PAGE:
You don’t know your value until you put it on the table. Here’s a story, a true story that played out this month. I work construction. I’m a project manager on a team that builds highrises, hospitals, schools, old folks’ homes, you name it. At the beginning of August, I gave my notice: I would stay on as long as the company wanted, but not past February 2021, the completion date of my current project. Why? I’m 45. There are many years left to build buildings.
Here’s the reason: when you talk to the old timers, they’ll tell you all the things they wish they’d done different. None of these things involves working more hours at the office or working longer. There’re books for me to read. Maybe another book for me to write. There’s my work in theatre. There are my hobbies: kickboxing, cycling, running, the gym. And now yoga and backpacking. I work because of a fear of running out of money. But you don’t need that much to achieve your dreams. And, more often, when you have more, it prevents you from achieving your dreams.
Look at Cus D’Amato. He invented the peek-a-book style of boxing. He coached three heavyweight champions of the world, including Mike Tyson. Every day, he did what he loved. By all accounts, he led the best of lives. When he died, all he had in his name was the station wagon he used to drive his fighters to the gym. I would like to be more like him. He didn’t worry about the money. He worried about doing exactly what he needed to be doing. That’s why he has a legacy.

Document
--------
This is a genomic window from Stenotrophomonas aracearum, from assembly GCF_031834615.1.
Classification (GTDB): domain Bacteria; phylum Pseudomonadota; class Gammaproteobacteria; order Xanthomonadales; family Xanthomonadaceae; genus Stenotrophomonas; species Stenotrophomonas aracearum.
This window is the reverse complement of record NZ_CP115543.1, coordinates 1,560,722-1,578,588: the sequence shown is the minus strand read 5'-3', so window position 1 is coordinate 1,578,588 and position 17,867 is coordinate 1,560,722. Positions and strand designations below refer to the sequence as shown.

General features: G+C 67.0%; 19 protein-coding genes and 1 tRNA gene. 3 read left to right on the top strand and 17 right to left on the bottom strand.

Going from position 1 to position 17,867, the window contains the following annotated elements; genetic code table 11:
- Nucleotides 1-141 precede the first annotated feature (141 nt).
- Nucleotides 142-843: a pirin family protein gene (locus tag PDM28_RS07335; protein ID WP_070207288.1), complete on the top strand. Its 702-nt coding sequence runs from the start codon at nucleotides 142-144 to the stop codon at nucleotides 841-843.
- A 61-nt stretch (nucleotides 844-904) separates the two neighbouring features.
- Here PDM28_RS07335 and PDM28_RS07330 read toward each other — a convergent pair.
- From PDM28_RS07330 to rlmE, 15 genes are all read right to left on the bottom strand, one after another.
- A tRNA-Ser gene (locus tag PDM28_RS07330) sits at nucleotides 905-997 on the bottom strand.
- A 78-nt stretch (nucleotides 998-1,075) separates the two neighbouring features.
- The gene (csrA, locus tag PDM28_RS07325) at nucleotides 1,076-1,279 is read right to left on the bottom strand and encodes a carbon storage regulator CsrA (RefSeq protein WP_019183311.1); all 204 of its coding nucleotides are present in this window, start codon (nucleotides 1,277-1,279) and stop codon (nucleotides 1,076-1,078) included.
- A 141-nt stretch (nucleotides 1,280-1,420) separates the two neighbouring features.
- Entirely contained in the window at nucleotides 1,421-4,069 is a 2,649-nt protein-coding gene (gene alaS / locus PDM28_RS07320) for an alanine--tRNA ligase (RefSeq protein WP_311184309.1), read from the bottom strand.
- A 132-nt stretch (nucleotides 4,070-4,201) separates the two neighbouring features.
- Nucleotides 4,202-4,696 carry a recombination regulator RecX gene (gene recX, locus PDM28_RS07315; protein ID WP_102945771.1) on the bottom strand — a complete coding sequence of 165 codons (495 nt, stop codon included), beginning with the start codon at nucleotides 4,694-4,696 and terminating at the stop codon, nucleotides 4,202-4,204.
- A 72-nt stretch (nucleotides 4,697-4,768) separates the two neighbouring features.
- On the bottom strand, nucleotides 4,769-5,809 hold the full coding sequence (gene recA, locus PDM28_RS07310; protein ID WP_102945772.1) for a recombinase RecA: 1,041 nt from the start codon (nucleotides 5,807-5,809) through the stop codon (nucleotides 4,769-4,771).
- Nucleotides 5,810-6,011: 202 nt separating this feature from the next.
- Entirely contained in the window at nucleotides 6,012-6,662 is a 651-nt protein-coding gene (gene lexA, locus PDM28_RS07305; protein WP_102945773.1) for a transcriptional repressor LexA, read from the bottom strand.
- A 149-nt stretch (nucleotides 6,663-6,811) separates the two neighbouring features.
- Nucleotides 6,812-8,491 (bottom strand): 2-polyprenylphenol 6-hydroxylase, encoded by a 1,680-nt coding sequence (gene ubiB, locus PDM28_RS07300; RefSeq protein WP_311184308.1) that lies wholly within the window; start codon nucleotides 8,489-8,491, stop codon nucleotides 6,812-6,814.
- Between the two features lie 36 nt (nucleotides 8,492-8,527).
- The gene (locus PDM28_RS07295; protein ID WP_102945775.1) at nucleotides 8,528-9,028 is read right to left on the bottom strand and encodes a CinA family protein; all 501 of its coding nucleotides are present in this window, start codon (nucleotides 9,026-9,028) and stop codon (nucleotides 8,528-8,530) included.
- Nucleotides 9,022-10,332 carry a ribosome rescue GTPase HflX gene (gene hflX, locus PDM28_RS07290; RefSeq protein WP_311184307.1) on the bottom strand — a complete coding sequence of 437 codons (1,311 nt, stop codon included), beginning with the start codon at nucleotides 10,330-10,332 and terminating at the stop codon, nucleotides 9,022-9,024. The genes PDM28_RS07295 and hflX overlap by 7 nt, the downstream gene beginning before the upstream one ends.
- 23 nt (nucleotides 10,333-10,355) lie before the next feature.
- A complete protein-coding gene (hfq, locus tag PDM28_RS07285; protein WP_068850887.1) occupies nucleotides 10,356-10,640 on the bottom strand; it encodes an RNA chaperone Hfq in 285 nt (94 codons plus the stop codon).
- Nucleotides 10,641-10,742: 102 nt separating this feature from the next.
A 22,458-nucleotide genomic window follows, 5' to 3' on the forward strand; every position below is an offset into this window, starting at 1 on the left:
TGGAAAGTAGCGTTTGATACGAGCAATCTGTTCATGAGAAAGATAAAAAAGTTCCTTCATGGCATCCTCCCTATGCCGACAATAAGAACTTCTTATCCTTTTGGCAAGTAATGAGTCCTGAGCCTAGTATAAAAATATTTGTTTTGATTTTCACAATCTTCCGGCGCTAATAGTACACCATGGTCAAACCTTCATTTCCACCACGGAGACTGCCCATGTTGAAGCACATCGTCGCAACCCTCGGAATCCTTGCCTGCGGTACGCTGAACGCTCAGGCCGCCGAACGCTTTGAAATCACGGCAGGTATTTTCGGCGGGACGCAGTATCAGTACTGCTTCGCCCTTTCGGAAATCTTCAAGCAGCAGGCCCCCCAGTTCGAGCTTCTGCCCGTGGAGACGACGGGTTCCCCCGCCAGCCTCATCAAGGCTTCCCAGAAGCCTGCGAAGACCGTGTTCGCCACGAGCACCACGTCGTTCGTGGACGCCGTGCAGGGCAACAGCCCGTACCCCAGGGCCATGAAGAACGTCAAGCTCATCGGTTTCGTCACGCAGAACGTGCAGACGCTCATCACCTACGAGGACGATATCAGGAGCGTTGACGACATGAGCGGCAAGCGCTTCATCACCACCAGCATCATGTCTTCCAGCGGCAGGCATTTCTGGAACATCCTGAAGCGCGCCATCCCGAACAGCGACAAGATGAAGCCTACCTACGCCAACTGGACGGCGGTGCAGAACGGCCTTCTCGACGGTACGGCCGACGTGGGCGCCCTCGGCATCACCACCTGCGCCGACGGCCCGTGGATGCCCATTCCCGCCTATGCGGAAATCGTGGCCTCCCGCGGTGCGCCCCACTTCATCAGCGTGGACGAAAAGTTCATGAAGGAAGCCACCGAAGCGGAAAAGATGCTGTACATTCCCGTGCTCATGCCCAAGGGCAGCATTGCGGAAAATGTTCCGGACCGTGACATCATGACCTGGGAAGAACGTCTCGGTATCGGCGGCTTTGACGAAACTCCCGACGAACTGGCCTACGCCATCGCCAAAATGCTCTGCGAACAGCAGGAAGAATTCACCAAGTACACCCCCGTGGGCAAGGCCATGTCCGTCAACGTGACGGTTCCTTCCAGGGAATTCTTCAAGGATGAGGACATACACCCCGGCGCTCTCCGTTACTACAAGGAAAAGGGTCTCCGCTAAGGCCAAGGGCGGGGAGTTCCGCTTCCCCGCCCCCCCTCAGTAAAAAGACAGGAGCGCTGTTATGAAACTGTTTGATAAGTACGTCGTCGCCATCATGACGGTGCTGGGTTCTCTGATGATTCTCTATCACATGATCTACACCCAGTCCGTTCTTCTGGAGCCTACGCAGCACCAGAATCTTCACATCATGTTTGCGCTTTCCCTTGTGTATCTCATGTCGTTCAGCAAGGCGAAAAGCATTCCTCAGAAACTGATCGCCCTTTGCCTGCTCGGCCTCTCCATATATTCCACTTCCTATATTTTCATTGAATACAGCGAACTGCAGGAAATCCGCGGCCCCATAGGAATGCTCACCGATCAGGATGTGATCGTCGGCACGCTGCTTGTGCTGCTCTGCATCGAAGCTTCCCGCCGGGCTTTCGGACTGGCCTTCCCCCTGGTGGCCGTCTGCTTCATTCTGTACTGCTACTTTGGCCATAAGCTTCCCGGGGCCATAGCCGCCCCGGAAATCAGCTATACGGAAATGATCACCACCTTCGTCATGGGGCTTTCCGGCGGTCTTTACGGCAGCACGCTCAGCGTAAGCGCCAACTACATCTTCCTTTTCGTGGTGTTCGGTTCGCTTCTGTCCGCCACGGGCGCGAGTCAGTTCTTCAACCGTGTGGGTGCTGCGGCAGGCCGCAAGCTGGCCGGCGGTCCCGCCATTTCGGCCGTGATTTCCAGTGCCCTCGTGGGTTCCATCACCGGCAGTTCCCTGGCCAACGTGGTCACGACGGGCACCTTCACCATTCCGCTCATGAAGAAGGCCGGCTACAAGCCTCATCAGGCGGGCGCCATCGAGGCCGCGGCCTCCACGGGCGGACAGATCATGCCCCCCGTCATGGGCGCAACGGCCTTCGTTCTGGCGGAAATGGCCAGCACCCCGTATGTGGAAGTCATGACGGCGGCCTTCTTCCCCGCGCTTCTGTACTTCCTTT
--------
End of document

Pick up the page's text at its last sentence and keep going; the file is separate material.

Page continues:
When I gave notice, however, my boss made me an unexpected offer. This is the part about not knowing your value until you put it on the table. Here was the offer: a) full-time too much?–then go to part-time, you decide how many hours a week and which days, b) over 10% raise, and c) work from home or remotely. For the last month I’ve been torn. Some friends say: “It’s an incredible offer, you have to at least try it.” Other friends say: “If you can, get the hell out.” My friends outside the construction industry would be more likely to give the former advice. My friends in the industry, however, would tend to give the latter advice. This last month, the decision’s been tearing me apart. To go for legacy on a threadbare budget or to sell my soul for a measure of comfort? Or could I do both?
In October, I start part-time. The tragedy is that understanding comes after choice, sometimes many years and decades after.
Don’t forget me. I’m Edwin Wong and I do Melpomene’s work.